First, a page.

Railway between Senegal and Mali (Photo: John Stubbs).

SENEGAL: The Ministry of Infrastructure has opened negotiations with a view to building a rail link to carry iron ore from deposits located near the headwaters of the River Falémé in the far southeast of the country, close to the border with Mali.

Ousmane Cissé, who was appointed CEO of Société des Mines du Sénégal last December, said in March that talks were in progress with an unnamed contractor aimed at establishing a public-private partnership to build the line to tap the iron ore deposits. Estimates dating from the mid-2000s indicate that these may contain up to 750 million tonnes of reserves.

The line could form a branch off the currently disused 1 000 mm gauge line from Dakar to Bamako in Mali, but a proposal involving ArcelorMittal dating from around 2008 envisaged a 750 km link from the mines to a new port near Dakar.

Were the existing metre gauge line to be used, extensive renovation work would be required. Rehabilitation of this once important international link is the stated policy of the Senegal government, and the World Bank estimated in 2018 that the work would require investment of around US$830m.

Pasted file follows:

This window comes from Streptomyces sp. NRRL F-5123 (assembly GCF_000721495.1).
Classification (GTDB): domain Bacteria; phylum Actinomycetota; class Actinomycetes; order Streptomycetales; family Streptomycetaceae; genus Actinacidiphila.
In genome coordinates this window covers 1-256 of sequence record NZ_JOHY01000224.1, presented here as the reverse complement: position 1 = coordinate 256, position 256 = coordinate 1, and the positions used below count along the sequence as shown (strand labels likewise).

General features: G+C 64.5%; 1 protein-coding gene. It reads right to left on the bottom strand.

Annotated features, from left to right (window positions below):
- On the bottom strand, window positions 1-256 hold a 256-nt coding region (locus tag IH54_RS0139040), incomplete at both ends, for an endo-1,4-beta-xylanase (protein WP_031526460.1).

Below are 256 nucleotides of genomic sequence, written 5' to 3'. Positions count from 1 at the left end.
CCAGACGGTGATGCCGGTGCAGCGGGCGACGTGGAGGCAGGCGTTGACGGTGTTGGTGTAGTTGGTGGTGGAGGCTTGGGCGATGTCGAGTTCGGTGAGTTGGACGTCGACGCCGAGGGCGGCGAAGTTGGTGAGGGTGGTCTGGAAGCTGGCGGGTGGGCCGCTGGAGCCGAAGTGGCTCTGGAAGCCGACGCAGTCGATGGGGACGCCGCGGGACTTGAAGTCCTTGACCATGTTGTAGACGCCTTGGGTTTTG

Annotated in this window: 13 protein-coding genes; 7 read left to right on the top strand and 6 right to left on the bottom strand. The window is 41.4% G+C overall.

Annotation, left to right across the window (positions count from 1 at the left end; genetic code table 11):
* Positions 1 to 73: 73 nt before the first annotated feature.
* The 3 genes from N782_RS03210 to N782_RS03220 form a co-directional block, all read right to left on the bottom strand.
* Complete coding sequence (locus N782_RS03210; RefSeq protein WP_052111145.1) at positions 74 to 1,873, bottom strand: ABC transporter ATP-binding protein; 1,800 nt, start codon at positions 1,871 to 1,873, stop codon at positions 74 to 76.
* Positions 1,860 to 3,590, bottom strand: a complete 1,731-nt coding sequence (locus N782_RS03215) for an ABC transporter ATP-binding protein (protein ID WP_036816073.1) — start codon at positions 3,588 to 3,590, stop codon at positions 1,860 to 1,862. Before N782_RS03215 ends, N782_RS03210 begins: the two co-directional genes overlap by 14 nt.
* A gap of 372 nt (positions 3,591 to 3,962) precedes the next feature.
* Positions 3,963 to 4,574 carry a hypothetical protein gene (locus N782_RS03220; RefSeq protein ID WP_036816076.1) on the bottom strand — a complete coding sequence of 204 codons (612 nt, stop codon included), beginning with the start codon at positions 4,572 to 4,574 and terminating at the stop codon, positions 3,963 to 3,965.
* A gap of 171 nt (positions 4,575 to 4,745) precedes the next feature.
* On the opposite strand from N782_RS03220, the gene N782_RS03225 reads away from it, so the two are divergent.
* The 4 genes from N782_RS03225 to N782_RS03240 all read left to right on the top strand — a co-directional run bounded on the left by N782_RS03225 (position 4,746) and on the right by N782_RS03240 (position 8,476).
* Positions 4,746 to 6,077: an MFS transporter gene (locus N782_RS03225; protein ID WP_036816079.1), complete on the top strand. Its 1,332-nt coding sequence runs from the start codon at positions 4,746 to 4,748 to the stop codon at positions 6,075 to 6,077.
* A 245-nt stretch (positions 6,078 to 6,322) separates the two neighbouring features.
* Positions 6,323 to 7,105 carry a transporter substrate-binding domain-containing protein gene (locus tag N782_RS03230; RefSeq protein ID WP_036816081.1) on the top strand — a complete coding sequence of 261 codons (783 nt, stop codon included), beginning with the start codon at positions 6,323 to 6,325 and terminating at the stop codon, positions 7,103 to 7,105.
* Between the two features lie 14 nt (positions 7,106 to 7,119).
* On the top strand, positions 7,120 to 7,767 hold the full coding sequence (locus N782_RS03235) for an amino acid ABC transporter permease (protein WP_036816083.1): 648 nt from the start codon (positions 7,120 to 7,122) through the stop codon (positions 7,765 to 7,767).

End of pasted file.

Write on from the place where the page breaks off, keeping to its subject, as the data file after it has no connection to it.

Plans envisaged that the Bank would contribute finance worth $US600m. The agreement was due to have been ratified by May this year, but it is likely to be later than that because of delays relating to the Covid-19 pandemic.

Last November a Canadian delegation visited Dakar Bamako Ferroviaire in Dakar to discuss possible rehabilitation work, and in January this year the Bank published a closed tender in Mali seeking consultants to assist with studies for rehabilitation of the Dakar – Bamako Intermodal Corridor Project.

This move was followed in February by Société des Nationale Chemins de Fer du Sénégal contracting with Traxtion Group to lease five refurbished main line diesel locomotives and one shunting loco for use on the line.